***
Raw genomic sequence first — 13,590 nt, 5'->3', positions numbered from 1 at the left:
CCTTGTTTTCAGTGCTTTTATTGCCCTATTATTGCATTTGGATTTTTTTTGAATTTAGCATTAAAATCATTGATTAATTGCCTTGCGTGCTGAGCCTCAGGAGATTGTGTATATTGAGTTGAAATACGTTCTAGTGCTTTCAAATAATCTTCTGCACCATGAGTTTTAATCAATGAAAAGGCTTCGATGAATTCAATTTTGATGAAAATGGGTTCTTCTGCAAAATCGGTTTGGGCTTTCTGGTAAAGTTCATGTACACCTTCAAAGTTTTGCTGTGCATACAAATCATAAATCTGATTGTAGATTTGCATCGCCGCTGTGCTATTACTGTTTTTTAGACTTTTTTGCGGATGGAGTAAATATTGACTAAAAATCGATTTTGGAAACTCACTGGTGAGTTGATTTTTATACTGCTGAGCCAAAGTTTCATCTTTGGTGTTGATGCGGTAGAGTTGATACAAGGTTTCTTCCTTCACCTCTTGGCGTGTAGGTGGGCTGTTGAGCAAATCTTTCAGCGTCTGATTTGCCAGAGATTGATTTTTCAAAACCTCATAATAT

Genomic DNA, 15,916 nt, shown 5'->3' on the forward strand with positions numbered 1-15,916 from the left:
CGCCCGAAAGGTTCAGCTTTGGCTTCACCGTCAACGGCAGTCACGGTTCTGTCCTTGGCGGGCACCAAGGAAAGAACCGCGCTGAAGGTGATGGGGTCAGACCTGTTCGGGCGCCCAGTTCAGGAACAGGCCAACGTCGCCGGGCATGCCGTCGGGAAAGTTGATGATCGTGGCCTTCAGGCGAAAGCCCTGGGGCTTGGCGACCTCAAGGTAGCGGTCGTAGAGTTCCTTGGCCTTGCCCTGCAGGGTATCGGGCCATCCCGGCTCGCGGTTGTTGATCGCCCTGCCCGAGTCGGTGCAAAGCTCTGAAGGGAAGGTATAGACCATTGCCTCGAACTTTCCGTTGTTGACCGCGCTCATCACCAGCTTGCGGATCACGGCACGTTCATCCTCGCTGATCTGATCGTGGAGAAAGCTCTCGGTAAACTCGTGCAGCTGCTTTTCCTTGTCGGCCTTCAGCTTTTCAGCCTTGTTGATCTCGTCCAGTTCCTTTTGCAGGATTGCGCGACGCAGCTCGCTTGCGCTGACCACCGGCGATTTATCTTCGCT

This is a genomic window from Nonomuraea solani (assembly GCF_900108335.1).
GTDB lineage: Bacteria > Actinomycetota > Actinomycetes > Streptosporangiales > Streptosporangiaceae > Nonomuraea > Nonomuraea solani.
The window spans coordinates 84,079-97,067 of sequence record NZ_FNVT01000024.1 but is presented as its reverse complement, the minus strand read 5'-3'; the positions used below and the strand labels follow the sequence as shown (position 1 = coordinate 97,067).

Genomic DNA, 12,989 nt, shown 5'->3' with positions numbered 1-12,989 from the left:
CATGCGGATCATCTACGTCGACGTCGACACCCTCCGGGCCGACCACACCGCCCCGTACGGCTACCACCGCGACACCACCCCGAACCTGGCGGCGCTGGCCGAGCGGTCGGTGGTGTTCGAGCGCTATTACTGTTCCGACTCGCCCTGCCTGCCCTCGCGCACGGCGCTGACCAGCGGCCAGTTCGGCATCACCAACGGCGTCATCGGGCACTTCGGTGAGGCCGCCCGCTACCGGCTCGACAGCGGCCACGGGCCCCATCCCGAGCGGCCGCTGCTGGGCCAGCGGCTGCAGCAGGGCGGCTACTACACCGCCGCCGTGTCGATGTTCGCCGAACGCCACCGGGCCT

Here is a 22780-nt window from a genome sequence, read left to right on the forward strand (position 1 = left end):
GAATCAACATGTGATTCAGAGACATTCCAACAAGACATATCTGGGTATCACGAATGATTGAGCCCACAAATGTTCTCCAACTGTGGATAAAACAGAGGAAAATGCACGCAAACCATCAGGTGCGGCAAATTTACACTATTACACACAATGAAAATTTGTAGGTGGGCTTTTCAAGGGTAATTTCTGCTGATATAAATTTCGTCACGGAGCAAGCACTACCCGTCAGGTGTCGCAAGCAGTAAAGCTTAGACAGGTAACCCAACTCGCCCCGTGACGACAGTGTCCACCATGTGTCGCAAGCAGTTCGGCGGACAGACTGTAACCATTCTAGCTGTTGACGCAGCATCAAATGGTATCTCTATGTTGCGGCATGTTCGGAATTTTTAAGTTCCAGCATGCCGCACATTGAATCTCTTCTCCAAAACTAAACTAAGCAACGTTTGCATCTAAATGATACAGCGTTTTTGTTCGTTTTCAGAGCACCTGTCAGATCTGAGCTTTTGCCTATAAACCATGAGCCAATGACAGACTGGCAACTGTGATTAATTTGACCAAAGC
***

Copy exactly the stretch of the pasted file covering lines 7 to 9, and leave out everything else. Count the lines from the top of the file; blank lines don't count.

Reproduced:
The window spans coordinates 84,079-97,067 of sequence record NZ_FNVT01000024.1 but is presented as its reverse complement, the minus strand read 5'-3'; the positions used below and the strand labels follow the sequence as shown (position 1 = coordinate 97,067).

Genomic DNA, 12,989 nt, shown 5'->3' with positions numbered 1-12,989 from the left:
CATGCGGATCATCTACGTCGACGTCGACACCCTCCGGGCCGACCACACCGCCCCGTACGGCTACCACCGCGACACCACCCCGAACCTGGCGGCGCTGGCCGAGCGGTCGGTGGTGTTCGAGCGCTATTACTGTTCCGACTCGCCCTGCCTGCCCTCGCGCACGGCGCTGACCAGCGGCCAGTTCGGCATCACCAACGGCGTCATCGGGCACTTCGGTGAGGCCGCCCGCTACCGGCTCGACAGCGGCCACGGGCCCCATCCCGAGCGGCCGCTGCTGGGCCAGCGGCTGCAGCAGGGCGGCTACTACACCGCCGCCGTGTCGATGTTCGCCGAACGCCACCGGGCCT